11 January 2008

God's Expections for those with Disabilities

As I was drifting off to sleep last night, I was thinking about my answer to Vicki and what I would tell parents who had adopted children with Fetal Alcohol Syndrome. I think if you define a problem the solution becomes evident. So I started peeling away the layers of the information and discarded what wasn't pertinent.

Would I have different expectations for parenting an adopted child vs. a biologic child. No I wouldn't. While adopting a child does add some variables into the mix, it does not change the standard God holds parents to in raising a child. Whether they hand you a baby in the hospital that you've just delivered or whether you agree to parent a child that has been part of the state fostering program, the standard God holds you to is exactly the same. Genetic ties do not make a difference.

Somehow in our culture how we feel emotionally about circumstances and conditions has taken precedent over what is true, right and correct. I can almost hear the arguments from someone saying that it is not realistic to expect the same bond between adoptive and biologic children. Even if I concede that point, which I do not, it does not change the standard God has for parenting. We need to understand as parents and as children that God's standards do not fluctuate based on our ability to obey them. Period.

The ten commandments were not given to us with footnotes, exclusions and adaptations. They are the standard God set for us and by which we are measured (and found wanting). In his letter to the Galatians, Paul points out that the purpose of the law is to lead us to Christ. It is exactly because we are unable to keep the law that we are in need of Christ's sacrificial atonement on the cross. The standard is the same for all of us, with or without disabilities, hard lives and generous intellect.

In our backward human thinking, we would like to see that people with disabilities have more leeway, yet no where in the Word of God do we see Him lowering His standards for us. Quite the contrary, He sent Christ to keep the standard for us, knowing that we could not. What I see God requiring us in his Word, is that we extend ourselves lovingly and patiently to exhort those who have greater difficulty with self control. I see calls to repentance and perseverance, but not a chipping away at what is expected of us.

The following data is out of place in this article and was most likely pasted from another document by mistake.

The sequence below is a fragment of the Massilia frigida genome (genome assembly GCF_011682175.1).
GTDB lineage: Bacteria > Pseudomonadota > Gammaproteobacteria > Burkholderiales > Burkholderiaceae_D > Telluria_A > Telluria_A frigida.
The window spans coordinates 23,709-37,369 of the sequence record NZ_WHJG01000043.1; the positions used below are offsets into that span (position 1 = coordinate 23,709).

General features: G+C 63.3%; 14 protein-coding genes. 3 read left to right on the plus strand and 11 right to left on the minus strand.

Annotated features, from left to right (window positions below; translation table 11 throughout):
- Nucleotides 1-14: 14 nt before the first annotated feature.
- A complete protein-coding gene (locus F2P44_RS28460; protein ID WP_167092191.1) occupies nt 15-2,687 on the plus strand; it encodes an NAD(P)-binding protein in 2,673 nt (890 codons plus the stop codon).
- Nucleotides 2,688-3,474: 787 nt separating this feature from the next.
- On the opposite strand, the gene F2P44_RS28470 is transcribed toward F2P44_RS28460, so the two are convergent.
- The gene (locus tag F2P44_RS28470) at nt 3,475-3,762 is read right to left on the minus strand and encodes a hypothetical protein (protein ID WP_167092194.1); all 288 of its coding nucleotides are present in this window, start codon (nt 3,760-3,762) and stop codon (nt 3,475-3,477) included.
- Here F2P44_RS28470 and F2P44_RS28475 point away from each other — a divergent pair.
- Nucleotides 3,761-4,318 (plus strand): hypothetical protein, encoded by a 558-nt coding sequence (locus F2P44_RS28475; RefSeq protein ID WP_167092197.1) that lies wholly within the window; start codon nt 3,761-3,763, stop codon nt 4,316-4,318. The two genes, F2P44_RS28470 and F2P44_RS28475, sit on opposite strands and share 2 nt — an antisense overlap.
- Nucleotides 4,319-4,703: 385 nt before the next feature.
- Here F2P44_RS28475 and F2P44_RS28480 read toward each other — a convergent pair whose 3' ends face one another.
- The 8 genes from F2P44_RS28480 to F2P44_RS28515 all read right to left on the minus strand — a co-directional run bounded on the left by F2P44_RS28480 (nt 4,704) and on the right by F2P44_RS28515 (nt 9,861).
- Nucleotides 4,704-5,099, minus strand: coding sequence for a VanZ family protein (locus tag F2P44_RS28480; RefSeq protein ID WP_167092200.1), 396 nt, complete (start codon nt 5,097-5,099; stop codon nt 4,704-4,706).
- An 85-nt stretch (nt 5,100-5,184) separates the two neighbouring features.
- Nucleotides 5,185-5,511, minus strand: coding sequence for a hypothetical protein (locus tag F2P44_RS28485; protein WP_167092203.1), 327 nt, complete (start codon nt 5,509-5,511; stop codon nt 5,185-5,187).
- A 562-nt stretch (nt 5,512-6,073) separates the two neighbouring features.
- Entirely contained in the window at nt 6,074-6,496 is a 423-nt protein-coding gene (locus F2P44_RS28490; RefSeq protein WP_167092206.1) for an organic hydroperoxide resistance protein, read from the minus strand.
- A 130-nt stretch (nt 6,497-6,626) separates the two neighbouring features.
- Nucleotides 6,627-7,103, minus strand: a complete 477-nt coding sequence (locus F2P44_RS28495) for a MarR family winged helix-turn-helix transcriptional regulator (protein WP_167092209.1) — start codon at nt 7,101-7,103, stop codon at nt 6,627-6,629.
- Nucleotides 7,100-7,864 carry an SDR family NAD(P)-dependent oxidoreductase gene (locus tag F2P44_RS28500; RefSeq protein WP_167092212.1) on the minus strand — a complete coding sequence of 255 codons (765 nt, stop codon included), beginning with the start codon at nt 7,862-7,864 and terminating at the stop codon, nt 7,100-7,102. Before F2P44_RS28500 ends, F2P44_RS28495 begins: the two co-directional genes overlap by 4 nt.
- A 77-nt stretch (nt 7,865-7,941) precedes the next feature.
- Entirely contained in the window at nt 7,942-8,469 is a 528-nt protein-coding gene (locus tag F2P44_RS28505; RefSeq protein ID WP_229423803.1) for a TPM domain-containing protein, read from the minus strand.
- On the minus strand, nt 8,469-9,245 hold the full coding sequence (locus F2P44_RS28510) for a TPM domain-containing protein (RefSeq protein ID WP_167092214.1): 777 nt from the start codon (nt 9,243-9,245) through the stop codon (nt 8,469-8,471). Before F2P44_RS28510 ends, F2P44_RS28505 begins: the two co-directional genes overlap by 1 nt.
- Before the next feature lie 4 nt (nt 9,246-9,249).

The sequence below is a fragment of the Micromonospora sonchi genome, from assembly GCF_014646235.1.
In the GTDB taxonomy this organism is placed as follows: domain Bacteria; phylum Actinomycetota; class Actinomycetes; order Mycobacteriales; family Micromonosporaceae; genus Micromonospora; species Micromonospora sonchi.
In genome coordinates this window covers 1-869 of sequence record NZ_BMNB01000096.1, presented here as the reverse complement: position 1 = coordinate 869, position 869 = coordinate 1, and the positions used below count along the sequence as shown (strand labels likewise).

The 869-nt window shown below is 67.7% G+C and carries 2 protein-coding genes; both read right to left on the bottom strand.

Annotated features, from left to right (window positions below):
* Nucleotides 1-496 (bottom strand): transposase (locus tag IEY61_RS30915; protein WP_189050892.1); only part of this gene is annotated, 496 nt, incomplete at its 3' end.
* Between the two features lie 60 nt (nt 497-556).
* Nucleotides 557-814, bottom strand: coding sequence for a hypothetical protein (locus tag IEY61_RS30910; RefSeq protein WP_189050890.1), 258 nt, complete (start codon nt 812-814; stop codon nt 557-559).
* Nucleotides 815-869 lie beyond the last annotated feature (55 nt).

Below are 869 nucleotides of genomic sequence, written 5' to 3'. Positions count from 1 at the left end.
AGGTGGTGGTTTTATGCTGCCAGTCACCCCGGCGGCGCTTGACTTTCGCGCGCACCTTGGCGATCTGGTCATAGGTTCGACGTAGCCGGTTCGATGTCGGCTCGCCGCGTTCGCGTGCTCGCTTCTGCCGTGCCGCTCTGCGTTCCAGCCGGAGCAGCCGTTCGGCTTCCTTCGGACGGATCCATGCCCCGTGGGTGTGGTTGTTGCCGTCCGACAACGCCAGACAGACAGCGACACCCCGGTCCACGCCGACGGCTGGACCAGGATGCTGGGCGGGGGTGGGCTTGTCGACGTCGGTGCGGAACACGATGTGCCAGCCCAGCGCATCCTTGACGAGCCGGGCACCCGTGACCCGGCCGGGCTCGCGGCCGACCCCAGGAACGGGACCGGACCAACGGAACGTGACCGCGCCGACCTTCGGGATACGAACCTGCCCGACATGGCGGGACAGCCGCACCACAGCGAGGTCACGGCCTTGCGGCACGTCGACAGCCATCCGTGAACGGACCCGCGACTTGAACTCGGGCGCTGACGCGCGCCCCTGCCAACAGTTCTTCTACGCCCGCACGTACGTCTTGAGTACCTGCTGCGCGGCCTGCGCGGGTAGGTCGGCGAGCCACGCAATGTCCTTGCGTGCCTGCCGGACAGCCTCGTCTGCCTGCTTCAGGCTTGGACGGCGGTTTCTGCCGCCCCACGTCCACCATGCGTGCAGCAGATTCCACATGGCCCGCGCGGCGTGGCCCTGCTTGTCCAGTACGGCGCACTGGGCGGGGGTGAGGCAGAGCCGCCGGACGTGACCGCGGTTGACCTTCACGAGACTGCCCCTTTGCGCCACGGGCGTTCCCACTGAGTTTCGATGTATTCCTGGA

So, in thinking this through-so far I am eliminating adoption and subjective standards as variables in how I would encourage parents of adoptive children with Fetal Alcohol Syndrome. I will think more about this and continue later.


Galatians 3:23-29
23 But before faith came, we were kept in custody under the law, being shut up to the faith which was later to be revealed.
24 Therefore the Law has become our tutor {to lead us} to Christ, that we may be justified by faith.
25 But now that faith has come, we are no longer under a tutor.
26 For you are all sons of God through faith in Christ Jesus.
27 For all of you who were baptized into Christ have clothed yourselves with Christ.
28 There is neither Jew nor Greek, there is neither slave nor free man, there is neither male nor female; for you are all one in Christ Jesus.
29 And if you belong to Christ, then you are Abraham's offspring, heirs according to promise.
(NAS)

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